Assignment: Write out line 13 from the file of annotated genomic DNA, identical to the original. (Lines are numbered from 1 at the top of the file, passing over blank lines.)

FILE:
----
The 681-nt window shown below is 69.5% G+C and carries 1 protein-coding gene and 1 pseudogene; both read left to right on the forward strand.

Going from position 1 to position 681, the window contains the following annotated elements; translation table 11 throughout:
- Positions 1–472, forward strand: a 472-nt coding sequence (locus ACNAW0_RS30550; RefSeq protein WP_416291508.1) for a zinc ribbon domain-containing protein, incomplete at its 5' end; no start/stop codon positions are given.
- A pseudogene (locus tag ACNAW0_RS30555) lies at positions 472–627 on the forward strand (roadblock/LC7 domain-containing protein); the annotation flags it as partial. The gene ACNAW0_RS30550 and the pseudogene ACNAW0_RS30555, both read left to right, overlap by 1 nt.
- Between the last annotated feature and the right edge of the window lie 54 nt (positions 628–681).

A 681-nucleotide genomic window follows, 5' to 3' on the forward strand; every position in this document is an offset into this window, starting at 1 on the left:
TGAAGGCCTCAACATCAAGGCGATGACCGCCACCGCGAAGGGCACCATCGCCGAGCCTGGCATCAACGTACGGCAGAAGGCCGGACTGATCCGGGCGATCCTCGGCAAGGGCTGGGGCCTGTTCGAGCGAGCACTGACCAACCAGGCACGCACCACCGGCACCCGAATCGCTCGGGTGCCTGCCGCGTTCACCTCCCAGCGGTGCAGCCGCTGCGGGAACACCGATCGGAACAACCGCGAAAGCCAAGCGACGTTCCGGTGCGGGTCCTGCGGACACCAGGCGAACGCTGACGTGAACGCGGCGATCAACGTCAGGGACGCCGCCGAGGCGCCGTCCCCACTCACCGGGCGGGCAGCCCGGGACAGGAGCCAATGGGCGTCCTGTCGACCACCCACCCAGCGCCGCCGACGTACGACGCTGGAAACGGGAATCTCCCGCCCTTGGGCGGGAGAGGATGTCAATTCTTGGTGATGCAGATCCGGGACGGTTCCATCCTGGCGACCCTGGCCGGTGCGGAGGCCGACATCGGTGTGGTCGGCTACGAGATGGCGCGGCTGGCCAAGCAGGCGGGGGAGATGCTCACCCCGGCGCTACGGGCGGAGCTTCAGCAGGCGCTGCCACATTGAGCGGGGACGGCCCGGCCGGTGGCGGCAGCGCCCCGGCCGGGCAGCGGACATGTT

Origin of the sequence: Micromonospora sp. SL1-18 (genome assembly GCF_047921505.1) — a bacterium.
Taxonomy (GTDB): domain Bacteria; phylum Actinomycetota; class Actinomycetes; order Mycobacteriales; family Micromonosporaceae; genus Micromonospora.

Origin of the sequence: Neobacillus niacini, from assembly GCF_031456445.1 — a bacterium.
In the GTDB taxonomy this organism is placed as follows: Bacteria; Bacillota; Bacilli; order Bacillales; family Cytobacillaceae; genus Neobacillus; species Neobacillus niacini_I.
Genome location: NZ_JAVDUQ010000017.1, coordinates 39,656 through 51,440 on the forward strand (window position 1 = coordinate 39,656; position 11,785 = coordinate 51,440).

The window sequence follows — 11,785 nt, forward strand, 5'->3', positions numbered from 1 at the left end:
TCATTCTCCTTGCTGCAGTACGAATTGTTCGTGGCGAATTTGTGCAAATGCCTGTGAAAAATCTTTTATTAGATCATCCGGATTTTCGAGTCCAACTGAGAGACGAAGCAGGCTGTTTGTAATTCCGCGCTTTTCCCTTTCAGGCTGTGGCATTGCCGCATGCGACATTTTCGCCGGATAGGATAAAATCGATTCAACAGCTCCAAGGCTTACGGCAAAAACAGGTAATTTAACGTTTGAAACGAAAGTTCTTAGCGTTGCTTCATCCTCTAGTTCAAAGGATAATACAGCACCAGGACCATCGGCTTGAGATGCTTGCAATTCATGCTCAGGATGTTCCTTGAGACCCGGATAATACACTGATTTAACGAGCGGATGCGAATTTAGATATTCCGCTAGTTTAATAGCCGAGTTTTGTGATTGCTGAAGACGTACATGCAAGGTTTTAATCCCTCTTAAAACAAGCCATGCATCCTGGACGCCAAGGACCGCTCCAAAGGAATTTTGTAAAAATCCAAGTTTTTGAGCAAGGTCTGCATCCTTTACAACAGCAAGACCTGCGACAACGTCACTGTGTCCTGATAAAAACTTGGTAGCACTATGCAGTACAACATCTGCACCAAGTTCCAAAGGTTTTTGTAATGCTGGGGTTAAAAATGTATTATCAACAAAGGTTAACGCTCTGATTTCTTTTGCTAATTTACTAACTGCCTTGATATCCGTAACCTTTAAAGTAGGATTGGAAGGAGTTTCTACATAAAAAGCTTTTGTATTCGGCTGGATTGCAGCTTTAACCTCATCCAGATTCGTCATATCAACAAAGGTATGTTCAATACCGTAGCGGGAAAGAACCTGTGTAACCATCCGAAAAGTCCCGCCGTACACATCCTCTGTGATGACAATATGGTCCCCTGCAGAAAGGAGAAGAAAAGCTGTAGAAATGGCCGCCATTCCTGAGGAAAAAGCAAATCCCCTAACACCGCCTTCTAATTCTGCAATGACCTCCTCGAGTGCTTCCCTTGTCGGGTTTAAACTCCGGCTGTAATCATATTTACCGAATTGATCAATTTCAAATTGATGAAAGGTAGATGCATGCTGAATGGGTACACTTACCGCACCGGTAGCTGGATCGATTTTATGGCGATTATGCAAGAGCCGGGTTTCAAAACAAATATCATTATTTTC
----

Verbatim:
The window sequence follows — 11,785 nt, forward strand, 5'->3', positions numbered from 1 at the left end: